How Important is Nutrition in Early Pregnancy?
This week I am headed back to Melbourne. I have not been back since my surgery so really looking forward to visiting one of my favourite cities again. The last time I was here I was promoting one of two books I did last year – The Nourished Bump. Among other business related activities I am also recording some podcasts in Melbourne. This includes conception and pregnancy related topics. As such I thought I would have a bit of a ‘bump’ focus this week for our online community!
Let’s be straight good nutrition is hard at the best of times.
When you are planning to conceive and those early days of the first trimester there are even bigger challenges that can make it feel impossible to eat well or even eat at all.
Hello morning sickness right.
I have seen some dialogue online recently (from other health professionals) to suggest that “just eat what you can” in the first trimester and that “your baby does not need a lot of nutrients” in the first trimester.
Like all things nutrition related there is always a mass of confusing and conflicting advice.
However, this is firstly completely inaccurate – we have significant evidence to support such. Secondly, as this is coming from health professionals there needs to be extra caution here.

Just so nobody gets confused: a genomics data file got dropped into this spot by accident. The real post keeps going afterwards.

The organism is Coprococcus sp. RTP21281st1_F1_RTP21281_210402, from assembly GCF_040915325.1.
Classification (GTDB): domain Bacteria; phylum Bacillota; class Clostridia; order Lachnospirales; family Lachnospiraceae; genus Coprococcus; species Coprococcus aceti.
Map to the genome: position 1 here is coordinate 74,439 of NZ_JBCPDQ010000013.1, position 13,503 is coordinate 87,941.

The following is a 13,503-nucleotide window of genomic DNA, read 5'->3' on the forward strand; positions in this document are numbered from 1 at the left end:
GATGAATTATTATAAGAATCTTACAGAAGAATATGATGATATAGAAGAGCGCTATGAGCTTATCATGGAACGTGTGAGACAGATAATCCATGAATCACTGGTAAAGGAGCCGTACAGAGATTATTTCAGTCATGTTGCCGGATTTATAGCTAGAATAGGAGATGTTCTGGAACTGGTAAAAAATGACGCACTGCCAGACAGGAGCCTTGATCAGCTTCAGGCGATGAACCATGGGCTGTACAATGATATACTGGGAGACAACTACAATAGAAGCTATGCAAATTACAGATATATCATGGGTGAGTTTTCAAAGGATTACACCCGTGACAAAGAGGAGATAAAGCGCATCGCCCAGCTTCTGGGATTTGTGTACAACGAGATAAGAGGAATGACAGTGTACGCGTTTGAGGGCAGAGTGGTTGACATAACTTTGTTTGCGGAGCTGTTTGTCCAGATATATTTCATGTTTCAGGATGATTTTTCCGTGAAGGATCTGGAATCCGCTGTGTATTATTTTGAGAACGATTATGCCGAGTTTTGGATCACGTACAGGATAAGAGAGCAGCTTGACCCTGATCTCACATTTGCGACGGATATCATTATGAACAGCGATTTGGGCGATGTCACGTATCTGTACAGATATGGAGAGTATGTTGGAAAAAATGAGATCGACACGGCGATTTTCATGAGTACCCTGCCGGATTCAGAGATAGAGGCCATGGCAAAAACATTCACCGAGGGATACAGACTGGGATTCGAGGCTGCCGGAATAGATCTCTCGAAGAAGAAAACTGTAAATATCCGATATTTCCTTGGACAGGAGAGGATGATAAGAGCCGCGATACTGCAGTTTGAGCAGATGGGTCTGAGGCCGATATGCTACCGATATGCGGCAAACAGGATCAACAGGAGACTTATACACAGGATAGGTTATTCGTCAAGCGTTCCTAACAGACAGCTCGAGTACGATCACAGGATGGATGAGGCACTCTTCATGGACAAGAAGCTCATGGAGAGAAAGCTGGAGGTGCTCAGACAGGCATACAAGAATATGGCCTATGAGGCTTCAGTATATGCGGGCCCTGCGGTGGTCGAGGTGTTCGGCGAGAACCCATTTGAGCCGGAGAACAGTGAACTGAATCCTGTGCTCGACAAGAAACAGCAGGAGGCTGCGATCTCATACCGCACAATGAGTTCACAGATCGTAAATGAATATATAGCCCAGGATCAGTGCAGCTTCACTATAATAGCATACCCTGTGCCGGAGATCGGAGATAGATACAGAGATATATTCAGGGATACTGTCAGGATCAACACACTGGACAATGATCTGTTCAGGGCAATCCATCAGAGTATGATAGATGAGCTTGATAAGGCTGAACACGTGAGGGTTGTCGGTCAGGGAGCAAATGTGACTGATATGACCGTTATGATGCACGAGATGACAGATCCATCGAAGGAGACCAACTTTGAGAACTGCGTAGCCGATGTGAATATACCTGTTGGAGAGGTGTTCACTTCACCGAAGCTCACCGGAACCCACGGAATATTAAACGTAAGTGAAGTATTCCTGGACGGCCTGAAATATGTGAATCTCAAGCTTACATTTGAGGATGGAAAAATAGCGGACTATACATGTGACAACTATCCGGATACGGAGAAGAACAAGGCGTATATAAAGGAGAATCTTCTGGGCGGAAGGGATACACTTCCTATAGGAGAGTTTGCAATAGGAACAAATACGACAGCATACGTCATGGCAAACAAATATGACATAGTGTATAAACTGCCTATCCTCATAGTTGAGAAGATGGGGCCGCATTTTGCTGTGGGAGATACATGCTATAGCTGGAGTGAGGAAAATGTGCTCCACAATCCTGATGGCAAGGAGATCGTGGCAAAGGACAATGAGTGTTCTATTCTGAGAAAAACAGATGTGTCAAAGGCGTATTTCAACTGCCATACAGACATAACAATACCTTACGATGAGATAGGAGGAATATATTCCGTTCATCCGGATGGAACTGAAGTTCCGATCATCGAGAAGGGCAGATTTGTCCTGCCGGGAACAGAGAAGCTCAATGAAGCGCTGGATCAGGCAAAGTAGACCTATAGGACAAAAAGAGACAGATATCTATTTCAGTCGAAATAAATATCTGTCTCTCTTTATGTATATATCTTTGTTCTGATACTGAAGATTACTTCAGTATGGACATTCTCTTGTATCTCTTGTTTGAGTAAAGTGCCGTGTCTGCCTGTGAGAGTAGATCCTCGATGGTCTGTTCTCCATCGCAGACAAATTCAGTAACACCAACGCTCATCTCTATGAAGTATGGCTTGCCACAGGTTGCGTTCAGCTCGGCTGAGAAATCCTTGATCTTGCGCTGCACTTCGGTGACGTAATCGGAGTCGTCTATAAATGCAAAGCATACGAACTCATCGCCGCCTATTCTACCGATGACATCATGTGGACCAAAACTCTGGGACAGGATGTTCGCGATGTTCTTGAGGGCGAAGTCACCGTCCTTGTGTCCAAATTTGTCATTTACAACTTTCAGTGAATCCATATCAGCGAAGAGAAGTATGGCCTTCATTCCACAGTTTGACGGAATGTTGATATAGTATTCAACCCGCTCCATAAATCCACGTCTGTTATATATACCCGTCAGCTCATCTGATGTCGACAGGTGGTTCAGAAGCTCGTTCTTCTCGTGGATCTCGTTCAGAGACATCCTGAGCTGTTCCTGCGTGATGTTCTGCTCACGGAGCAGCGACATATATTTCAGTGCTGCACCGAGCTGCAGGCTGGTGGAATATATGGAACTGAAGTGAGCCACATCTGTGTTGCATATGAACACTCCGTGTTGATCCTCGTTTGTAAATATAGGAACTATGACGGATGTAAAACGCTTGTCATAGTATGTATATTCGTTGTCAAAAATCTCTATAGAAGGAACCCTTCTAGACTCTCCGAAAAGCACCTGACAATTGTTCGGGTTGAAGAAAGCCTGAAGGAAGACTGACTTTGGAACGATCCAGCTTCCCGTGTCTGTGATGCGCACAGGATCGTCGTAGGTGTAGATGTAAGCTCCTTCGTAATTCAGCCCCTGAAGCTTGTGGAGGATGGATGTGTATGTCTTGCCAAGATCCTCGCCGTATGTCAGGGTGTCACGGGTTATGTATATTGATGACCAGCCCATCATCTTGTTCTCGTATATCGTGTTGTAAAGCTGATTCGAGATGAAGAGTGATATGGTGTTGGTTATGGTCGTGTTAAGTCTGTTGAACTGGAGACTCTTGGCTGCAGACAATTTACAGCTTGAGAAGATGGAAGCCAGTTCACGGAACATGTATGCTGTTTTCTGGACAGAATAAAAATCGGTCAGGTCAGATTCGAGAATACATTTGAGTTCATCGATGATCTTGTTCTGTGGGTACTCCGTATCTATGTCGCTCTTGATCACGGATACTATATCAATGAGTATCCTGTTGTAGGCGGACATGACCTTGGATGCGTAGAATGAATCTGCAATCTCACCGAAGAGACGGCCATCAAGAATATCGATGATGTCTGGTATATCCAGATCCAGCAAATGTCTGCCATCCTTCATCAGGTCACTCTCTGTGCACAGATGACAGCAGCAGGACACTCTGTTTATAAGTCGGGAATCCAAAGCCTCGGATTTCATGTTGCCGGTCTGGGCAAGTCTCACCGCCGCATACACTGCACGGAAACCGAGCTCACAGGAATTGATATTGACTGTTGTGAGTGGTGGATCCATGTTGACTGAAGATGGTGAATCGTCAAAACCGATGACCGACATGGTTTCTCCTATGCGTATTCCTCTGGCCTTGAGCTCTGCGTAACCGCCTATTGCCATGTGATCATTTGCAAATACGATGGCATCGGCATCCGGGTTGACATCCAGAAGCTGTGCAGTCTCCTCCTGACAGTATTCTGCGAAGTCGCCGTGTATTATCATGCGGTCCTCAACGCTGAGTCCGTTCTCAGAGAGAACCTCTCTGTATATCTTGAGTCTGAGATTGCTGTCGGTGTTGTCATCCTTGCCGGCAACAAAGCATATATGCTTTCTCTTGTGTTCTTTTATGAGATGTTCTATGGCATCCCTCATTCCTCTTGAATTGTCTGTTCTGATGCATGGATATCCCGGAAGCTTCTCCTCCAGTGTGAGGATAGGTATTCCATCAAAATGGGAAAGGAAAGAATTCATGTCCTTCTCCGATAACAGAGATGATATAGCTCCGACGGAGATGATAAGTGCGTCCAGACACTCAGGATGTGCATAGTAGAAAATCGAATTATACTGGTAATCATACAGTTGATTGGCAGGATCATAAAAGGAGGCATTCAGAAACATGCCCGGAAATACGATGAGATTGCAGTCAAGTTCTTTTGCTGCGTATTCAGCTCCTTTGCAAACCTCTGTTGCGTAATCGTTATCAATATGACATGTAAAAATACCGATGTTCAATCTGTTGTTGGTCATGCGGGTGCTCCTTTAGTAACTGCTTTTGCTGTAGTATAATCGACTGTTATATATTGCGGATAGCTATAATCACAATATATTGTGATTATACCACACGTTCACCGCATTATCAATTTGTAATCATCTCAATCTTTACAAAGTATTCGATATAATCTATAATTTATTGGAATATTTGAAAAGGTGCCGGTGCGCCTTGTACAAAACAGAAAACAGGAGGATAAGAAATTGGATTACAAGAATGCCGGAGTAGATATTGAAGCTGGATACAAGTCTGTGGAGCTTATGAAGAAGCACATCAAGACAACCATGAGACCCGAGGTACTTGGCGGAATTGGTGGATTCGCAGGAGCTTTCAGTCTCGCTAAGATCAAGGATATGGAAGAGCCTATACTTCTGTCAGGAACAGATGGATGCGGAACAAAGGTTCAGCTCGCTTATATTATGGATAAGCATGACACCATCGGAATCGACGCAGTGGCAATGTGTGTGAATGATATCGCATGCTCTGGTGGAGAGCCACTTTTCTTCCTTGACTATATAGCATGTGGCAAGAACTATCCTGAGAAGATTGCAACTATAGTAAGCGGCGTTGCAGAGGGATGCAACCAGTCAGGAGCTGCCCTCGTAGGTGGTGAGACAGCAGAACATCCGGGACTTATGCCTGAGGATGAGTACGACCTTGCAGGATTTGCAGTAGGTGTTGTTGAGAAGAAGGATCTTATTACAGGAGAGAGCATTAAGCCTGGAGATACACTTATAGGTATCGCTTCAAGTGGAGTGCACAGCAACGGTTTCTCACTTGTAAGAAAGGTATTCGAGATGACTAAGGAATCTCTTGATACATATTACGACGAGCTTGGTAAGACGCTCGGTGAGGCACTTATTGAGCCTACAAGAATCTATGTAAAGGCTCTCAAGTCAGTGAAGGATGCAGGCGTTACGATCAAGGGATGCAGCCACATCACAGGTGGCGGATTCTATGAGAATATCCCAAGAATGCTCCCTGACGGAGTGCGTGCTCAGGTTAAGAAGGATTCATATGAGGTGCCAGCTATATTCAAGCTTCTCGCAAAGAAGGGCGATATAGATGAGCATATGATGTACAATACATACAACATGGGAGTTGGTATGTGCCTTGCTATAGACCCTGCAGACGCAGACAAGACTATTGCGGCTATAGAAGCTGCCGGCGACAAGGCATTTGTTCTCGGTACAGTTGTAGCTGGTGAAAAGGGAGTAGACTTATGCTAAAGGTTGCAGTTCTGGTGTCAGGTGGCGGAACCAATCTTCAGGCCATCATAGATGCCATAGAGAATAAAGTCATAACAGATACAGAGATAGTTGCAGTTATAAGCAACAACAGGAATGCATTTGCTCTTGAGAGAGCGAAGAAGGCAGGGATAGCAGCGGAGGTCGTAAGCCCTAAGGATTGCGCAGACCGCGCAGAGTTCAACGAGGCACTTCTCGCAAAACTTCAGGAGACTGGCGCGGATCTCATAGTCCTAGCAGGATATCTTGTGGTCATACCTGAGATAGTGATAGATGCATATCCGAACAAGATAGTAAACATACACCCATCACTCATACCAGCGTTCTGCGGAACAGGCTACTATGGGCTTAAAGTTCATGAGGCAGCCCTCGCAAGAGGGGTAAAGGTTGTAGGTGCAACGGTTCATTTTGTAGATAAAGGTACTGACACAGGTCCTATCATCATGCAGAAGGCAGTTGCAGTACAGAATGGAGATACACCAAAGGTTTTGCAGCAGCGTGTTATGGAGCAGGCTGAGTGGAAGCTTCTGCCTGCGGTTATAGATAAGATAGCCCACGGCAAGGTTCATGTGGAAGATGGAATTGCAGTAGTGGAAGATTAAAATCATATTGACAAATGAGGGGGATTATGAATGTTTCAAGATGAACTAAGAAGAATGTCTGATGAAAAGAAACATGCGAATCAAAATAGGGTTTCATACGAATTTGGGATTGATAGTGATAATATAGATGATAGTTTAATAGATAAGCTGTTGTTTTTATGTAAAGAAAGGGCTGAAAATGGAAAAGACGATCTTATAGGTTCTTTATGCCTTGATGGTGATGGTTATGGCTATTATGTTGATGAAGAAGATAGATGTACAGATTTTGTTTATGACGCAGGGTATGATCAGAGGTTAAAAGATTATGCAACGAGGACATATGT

“A healthy diet in pregnancy has been demonstrated to be one of the most important factors that promotes optimal maternal and neonatal health outcomes
(Ramakrishnan et al., 2012).
The first trimester can be extremely challenging. I have entered that five times so I more than understand (three full terms babies and two miscarriages). However, nutrition during this period truly does matter. We also know with little doubt of the impact of good nutrition with considerable peer reviewed research to demonstrate this. I have pages and pages of references for this research at the back of The Nourished Bump. Not to mention the countless number that were read before even writing that book.
It has become more mainstream knowledge of the importance of nutrition during the first 1000 days for your baby. This starts literally from the singular moment of conception. Not only is nutrition important from this literal second – it means that your nutrition and wellbeing before conception is fundamentally crucial.
The role of optimal nutrition at preconception, has received too little attention given the nutritional status of the mother at the time of conception is an important determinant of embryonic and fetal growth”
(Marshell et al., 2022)
What About Moderation?
In the introduction to The Nourished Bump I call “moderation” out. This is two-fold for a conception and pregnancy journey. Firstly we can’t aim for moderation when our food environment and socio-cultural environment around food is not moderate. It is so grossly stacked against good food choices. Secondly, as conception and pregnancy is a vulnerable time, a time when your body and your developing baby will really benefit from optimal nutrition, now and for the future - you have less wriggle room (not more!).